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U.S. Government Prepares To Crack Down On Hospitals For Not Reporting COVID-19 Data

SACHA PFEIFFER, HOST:

The federal government is preparing to crack down on hospitals for not reporting COVID-19 data on a daily basis. That crackdown comes in the form of cutting off Medicare funding to hospitals that don't comply. And draft documents obtained by NPR show that the government is now taking steps to begin those cuts. As NPR reporters Pien Huang and Selena Simmons-Duffin have been reporting, it's a change that could affect many hospitals. Pien joins us now to discuss.

Welcome.

PIEN HUANG, BYLINE: Hi, Sacha. Great to be here.

PFEIFFER: Good to have you. Tell us, what's in these documents you've gotten a hold of?

HUANG: So we've obtained drafts of guidance and letters that the government plans to send out to hospitals this week. The letters remind hospitals to report daily information about COVID-19 cases to the federal government. This is information about how many COVID patients they have, how many ventilators are available. And the federal government has been asking, then demanding and now threatening to get this information from hospitals. The White House Coronavirus Task Force says they need this data to understand what's happening. And the Department of Health and Human Services is trying to collect it.

PFEIFFER: And, Pien, in general, it seems like information sharing would be a good thing all around. Why are hospitals having to be prodded to comply?

HUANG: Yeah, some of this information is important for health authorities at all levels to understand things like which hospitals are filling up or running low on drugs for treating COVID. But hospitals are unhappy with the amount of information HHS is asking for and how they're asking for it.

Early in the pandemic, hospitals were reporting this information to the CDC using a system many had been using for years. But in July, HHS, which oversees CDC, shut down the CDC option for reporting, and that created a lot of pushback. Politicians and public health experts were raising concerns that that was sidelining CDC in a pandemic. And for hospitals, the move also created a lot of headaches. They had to learn how to use a new system. They had to answer a lot more questions.

We talked to Carrie Kroll from the Texas Hospital Association, and she says someone now has to go all over the hospital every day to get that data.

CARRIE KROLL: We're talking about bedside nursing-type statistics in terms of COVID patients versus adult versus child. And then you're talking about pharmaceuticals, so that's going to come from the pharmacy.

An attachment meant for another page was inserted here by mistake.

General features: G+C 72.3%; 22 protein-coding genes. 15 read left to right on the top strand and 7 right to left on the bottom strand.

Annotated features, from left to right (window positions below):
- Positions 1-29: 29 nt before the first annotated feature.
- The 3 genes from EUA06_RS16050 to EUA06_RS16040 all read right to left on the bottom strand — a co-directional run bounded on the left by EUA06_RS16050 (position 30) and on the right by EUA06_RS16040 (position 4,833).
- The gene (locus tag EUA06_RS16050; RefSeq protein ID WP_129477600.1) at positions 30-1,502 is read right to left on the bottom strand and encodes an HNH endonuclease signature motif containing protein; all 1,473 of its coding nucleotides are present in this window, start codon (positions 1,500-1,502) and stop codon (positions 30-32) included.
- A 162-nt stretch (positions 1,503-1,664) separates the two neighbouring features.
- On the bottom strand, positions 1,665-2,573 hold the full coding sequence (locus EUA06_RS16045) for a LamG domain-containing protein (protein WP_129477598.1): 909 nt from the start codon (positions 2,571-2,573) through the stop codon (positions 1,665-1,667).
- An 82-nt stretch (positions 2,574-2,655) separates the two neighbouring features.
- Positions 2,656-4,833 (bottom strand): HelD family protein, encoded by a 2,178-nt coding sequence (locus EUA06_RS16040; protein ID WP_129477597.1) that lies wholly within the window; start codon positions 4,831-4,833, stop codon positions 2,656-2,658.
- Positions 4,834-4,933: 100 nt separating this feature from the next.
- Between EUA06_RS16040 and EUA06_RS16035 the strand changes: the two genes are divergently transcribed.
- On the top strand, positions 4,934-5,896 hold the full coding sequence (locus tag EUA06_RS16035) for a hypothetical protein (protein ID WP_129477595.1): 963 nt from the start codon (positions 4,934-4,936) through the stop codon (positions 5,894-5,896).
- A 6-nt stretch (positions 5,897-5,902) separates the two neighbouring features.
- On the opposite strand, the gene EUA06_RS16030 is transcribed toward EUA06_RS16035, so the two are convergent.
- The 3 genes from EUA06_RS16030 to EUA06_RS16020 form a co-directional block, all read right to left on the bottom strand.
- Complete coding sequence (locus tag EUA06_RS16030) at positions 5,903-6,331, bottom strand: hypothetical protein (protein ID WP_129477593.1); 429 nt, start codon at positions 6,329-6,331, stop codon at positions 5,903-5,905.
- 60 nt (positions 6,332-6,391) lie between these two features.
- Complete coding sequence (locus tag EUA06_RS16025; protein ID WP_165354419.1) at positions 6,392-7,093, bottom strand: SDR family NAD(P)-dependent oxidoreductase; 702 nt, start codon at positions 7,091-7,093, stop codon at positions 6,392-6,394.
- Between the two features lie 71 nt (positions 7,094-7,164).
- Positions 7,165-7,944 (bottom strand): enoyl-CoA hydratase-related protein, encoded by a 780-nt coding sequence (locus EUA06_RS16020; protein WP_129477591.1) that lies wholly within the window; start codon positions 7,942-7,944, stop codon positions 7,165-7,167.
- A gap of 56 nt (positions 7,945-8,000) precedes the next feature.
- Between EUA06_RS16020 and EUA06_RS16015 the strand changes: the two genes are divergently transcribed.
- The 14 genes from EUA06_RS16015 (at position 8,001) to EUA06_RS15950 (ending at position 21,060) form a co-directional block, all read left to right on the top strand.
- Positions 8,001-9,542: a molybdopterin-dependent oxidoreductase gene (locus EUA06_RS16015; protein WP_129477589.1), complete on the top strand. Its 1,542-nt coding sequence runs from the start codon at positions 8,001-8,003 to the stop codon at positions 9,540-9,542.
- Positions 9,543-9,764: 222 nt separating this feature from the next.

HUANG: And now hospitals are being threatened with the loss of Medicare funding if they miss a few days of reporting.

PFEIFFER: How many hospitals are we talking about?

HUANG: Well, NPR has seen slides from a CDC presentation given internally yesterday, and they show that if the new enforcement guidelines go into effect as they're drafted, around 75% of hospitals would be receiving a warning that they were out of compliance.

PFEIFFER: Wow.

HUANG: And the new draft guidelines (ph) also ask for even more information. Hospitals are going to have to start reporting on daily flu cases in addition to COVID-19, even though CDC already has a system that monitors flu and that's been up and running for years.

PFEIFFER: Then how else will the government get hospitals to comply?

HUANG: Well, public health experts say that hospitals are really trying to comply. And Lisa M. Lee, who used to be in charge of public health surveillance at CDC, says you have to make it easier, not harder, on them. For example, nobody I've spoken with knows how to accurately count the number of single exam gloves in a hospital. Lee is also concerned that the threat of losing funding might cause hospitals to start making up data to report.

LISA M LEE: I am afraid that what that will do is make the data much less accurate and reliable. And that is only going to hurt the American public.

PFEIFFER: Pien, very briefly - when is this all supposed to take effect?

HUANG: Well, the letters look like they're going out next week. But the actual enforcement is probably weeks away still. And we've asked for comment but have not gotten a response.

PFEIFFER: NPR's Pien Huang. Thank you.

HUANG: Thank you.

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